THE LOVE affair of our modern era continues, as once again Microsoft and Linux are sitting in a tree, C.O.M.P.U.T… er… ING.
Microsoft announced on Monday at a small launch event at RSA, that it has gone from simply loving Linux to creating a distro of its own, aimed at the Internet of Things (IoT) market.
It's an under the bonnet affair, offering secure end-to-end communication and control of Internet of Things products built from microcontrollers from the company's Azure Sphere.
Azure Sphere devices will be available to users under a free licence, as the company looks to build an ecosystem around Sphere OS, the new Linux based operating system it is using.
Security is at the heart of the project. With the number of devices in our homes and businesses expected to grow exponentially in the coming years, there's got to be assurances that they will all communicate only on their owners' terms.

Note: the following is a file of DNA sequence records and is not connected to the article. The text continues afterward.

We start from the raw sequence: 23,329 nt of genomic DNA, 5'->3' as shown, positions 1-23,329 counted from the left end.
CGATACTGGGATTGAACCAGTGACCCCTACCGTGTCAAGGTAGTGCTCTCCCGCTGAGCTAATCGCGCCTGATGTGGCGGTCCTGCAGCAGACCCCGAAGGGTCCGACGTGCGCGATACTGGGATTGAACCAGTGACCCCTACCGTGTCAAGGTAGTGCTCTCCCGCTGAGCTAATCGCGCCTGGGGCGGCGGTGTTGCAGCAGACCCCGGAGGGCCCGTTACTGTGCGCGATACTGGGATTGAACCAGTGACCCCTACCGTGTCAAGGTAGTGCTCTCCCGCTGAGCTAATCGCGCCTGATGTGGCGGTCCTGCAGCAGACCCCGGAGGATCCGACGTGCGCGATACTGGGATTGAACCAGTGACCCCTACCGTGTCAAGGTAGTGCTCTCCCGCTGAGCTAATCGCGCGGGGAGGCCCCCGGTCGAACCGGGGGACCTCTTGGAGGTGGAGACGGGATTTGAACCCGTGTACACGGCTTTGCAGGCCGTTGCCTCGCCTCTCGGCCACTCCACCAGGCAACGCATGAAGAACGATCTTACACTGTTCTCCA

In the launch blog, the company explains: "A device can disrupt and do damage on a larger scale. This is what happened with the 2016 Mirai botnet attack where roughly 100,000 compromised IoT devices were repurposed by hackers into a botnet that effectively knocked the U.S. East Coast off the Internet for a day.
"It's of paramount importance that we proactively address this emerging threat landscape with solutions that can keep pace as connected MCUs ship in billions of new devices every year."
Security will be provided by a turnkey Azure-based service in the cloud.
Azure Sphere will, therefore "meet all seven properties of a highly secured device - making it a first of its kind solution." said Microsoft.
At present, there are private previews going on while the company works with ‘select manufacturers' with a view to a full launch by the end of this year. Development kits will be available in the summer. And it's almost that now. µ
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